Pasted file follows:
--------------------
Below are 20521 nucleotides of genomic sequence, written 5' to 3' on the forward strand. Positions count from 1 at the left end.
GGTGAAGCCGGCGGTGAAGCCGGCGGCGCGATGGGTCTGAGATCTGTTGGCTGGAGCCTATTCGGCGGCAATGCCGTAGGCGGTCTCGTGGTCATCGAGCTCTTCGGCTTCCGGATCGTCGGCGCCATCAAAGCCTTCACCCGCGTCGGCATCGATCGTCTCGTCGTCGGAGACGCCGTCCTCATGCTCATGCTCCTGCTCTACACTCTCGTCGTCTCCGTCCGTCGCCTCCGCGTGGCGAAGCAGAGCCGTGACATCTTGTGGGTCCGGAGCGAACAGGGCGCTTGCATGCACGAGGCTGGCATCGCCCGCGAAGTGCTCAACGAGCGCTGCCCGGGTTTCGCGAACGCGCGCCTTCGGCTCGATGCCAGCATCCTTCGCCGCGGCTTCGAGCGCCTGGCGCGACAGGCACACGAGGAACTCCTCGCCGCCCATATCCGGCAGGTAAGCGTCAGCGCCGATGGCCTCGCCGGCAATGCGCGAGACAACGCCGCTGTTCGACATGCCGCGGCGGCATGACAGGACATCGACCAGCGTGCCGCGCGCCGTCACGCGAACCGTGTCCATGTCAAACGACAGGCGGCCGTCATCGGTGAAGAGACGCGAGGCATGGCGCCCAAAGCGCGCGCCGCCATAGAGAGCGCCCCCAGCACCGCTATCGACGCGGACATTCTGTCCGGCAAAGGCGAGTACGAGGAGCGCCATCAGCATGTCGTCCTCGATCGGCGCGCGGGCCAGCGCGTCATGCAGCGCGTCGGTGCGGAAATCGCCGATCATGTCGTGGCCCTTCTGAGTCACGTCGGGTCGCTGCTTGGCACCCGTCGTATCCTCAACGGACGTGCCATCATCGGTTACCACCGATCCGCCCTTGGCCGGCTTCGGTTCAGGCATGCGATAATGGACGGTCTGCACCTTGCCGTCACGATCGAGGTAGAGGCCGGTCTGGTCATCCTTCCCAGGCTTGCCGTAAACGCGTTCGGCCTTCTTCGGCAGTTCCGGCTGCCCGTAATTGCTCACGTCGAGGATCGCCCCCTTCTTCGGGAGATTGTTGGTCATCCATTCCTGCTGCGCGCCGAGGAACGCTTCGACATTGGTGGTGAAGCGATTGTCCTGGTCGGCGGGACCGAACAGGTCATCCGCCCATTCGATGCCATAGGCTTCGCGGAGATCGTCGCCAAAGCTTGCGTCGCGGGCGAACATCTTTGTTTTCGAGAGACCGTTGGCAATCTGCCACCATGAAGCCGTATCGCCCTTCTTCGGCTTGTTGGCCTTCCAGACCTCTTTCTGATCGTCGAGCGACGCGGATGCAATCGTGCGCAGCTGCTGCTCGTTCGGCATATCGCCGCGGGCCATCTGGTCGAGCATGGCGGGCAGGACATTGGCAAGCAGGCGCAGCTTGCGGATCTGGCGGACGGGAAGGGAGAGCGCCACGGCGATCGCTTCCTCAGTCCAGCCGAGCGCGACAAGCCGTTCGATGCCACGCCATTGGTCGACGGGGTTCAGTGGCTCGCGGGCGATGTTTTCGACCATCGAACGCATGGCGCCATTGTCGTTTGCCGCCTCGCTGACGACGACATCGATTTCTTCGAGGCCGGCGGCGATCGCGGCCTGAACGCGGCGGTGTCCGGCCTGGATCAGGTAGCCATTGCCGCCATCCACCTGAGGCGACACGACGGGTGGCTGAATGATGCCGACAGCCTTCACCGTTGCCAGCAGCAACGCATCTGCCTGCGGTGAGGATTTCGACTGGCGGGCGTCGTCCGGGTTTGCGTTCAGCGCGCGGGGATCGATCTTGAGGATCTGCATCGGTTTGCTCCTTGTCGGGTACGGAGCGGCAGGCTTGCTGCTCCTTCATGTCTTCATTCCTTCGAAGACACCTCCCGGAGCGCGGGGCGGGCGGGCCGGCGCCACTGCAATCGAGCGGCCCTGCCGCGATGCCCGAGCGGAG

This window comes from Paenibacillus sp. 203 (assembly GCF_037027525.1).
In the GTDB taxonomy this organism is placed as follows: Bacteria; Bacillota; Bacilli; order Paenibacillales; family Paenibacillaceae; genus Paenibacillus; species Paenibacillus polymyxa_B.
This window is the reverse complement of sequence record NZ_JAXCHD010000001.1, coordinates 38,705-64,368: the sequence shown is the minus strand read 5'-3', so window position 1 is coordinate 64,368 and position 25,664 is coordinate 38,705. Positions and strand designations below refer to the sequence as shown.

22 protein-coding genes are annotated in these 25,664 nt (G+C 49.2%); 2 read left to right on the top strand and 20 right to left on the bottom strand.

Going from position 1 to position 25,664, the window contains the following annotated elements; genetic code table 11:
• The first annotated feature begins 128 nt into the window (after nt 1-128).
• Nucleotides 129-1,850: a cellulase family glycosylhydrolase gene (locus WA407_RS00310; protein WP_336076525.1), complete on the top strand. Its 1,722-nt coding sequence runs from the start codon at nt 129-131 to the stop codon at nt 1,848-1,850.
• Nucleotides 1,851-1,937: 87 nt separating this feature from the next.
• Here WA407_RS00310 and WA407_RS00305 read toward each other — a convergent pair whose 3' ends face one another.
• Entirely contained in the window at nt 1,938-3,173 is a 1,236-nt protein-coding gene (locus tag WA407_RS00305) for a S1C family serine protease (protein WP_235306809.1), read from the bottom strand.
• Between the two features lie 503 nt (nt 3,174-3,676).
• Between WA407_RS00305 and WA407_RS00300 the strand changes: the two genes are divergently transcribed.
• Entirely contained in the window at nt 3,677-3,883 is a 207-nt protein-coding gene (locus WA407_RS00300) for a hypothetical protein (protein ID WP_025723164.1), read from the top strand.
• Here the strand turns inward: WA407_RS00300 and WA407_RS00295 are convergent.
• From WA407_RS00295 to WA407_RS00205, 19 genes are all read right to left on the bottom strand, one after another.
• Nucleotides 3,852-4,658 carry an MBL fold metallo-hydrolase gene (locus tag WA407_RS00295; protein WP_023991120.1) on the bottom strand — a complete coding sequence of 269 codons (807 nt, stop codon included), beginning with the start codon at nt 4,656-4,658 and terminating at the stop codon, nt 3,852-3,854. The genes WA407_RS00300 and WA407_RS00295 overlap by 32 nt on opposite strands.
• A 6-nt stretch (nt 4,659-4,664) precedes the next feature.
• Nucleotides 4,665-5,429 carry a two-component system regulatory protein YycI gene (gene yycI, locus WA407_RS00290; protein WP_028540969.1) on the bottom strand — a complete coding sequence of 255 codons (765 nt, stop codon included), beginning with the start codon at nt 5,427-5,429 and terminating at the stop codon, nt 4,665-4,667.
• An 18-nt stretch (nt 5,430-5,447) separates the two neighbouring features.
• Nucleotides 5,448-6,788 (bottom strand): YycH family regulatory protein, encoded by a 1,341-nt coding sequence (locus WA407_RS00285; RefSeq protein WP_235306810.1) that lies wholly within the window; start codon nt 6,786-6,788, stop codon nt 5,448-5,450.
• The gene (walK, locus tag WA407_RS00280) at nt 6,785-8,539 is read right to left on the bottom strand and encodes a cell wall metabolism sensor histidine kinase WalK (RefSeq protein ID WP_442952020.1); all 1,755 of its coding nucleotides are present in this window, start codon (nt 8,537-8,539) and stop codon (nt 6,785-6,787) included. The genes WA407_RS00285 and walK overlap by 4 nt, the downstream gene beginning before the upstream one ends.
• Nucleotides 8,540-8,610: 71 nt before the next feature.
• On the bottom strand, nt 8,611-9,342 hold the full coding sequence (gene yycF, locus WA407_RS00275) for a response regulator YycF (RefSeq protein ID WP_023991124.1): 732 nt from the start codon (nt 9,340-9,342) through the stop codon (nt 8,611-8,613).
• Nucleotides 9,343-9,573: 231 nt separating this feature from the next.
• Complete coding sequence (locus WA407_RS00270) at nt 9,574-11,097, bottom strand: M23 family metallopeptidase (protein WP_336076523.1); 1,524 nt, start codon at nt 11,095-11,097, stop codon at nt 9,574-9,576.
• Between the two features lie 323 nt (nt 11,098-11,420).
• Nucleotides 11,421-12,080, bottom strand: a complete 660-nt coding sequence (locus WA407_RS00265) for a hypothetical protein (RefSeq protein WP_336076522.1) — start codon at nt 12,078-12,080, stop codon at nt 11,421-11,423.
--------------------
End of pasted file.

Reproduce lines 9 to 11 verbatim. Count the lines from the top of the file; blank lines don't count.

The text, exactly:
• Nucleotides 129-1,850: a cellulase family glycosylhydrolase gene (locus WA407_RS00310; protein WP_336076525.1), complete on the top strand. Its 1,722-nt coding sequence runs from the start codon at nt 129-131 to the stop codon at nt 1,848-1,850.
• Nucleotides 1,851-1,937: 87 nt separating this feature from the next.
• Here WA407_RS00310 and WA407_RS00305 read toward each other — a convergent pair whose 3' ends face one another.